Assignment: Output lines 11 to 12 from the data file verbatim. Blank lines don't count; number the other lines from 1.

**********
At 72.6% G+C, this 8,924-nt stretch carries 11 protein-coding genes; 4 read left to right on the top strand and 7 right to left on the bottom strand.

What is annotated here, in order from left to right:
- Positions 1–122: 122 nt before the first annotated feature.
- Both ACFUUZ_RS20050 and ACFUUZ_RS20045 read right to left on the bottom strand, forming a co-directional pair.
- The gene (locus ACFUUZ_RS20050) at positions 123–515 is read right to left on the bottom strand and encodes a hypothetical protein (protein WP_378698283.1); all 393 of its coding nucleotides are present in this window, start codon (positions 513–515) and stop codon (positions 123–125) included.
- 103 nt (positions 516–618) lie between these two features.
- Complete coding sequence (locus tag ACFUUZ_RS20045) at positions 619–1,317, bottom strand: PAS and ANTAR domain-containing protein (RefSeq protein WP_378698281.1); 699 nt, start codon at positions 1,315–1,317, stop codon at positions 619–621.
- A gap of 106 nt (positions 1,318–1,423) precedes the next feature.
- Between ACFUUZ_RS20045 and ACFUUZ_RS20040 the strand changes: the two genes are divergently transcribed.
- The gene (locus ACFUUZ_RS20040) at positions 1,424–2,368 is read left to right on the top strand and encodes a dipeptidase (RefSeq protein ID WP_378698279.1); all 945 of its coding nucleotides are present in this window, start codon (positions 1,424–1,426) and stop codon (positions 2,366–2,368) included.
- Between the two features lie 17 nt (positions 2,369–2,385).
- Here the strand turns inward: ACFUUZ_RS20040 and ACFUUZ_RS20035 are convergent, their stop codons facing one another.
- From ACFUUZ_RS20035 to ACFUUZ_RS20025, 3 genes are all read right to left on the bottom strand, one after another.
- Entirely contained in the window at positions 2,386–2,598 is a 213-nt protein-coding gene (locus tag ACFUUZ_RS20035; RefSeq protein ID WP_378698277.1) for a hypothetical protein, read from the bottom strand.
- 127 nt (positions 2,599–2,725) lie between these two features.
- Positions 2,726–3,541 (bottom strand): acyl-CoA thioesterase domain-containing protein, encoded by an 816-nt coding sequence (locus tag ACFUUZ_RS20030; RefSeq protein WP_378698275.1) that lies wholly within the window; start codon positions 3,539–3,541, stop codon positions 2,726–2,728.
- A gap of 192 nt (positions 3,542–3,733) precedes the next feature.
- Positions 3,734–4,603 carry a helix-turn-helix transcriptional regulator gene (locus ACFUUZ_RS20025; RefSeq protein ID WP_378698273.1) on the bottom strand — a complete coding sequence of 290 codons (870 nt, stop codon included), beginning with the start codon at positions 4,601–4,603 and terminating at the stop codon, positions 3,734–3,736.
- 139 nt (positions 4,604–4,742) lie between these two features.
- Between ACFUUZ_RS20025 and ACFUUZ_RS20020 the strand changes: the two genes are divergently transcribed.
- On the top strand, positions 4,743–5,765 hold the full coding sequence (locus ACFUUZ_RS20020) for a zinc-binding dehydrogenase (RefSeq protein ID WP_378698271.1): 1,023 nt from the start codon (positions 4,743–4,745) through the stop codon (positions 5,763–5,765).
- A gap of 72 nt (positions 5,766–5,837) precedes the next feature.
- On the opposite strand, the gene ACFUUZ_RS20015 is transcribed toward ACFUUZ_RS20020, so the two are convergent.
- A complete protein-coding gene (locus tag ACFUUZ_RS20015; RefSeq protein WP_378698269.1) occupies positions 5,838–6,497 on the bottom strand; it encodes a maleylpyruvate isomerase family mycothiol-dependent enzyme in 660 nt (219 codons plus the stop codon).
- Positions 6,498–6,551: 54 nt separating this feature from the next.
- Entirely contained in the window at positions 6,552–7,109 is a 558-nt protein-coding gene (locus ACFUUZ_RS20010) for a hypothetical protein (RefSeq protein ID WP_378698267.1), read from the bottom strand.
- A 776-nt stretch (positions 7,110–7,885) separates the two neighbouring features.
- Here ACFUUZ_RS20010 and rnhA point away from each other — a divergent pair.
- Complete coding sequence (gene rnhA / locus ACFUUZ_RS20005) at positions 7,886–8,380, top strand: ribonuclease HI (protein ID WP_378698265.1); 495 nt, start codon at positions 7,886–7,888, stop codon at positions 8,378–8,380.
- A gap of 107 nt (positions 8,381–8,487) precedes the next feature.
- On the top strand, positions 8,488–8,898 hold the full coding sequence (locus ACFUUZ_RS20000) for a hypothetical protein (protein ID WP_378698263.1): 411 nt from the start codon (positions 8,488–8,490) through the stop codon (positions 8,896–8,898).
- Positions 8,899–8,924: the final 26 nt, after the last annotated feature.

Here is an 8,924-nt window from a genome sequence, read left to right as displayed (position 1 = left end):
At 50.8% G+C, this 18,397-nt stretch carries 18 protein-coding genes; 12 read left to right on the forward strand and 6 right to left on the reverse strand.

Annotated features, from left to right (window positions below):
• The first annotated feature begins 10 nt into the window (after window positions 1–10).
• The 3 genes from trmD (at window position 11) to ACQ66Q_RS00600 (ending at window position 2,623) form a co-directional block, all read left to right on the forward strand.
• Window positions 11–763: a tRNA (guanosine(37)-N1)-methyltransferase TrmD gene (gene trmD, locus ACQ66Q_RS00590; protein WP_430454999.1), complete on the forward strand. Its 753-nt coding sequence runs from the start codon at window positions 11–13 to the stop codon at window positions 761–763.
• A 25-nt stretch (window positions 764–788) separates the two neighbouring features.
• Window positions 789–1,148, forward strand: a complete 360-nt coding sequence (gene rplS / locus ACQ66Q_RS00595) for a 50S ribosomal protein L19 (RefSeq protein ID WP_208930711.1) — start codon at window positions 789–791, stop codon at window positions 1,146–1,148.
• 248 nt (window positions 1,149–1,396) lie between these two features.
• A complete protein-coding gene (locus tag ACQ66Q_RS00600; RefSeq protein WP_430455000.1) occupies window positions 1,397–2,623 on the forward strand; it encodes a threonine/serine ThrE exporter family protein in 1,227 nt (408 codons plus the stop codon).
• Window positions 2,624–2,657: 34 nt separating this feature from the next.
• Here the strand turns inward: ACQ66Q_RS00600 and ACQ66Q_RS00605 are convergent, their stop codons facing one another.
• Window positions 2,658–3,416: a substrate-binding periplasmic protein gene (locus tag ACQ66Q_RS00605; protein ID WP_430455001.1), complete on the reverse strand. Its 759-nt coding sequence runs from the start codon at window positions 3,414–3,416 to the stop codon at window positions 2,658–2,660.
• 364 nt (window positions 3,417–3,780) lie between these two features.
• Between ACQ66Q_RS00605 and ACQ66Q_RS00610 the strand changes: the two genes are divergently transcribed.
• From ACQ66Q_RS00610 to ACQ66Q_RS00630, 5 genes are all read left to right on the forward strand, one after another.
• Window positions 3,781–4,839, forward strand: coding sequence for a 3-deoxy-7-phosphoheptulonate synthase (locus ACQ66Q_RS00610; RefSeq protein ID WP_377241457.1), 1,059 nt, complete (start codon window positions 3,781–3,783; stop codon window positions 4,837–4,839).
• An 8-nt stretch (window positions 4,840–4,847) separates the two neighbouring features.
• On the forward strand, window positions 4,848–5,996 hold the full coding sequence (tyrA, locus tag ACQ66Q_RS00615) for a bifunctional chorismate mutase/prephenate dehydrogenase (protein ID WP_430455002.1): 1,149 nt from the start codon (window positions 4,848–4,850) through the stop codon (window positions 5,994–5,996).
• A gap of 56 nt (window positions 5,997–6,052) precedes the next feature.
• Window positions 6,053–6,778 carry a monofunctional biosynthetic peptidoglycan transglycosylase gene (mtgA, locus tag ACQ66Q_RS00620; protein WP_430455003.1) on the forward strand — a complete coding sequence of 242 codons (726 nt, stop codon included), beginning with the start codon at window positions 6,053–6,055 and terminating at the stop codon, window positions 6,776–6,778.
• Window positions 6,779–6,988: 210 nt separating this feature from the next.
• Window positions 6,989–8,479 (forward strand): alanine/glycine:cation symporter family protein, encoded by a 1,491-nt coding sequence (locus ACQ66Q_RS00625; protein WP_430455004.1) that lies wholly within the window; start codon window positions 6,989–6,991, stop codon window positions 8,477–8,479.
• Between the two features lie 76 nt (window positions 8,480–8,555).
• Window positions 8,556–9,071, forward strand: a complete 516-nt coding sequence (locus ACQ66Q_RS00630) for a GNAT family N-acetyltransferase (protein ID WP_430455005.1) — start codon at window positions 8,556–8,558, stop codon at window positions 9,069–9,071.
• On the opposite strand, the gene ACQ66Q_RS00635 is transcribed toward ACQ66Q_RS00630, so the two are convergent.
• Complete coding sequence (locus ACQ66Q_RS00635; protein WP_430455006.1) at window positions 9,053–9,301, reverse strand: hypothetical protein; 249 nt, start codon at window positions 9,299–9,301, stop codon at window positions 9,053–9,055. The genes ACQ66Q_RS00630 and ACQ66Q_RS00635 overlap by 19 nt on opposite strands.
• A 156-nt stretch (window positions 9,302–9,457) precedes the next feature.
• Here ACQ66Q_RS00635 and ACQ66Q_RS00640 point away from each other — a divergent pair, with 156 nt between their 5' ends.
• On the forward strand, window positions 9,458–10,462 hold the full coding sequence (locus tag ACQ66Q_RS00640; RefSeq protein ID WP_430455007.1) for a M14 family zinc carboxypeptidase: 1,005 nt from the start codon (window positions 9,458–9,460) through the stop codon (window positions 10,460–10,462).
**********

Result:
- Between the two features lie 17 nt (positions 2,369–2,385).
- Here the strand turns inward: ACFUUZ_RS20040 and ACFUUZ_RS20035 are convergent, their stop codons facing one another.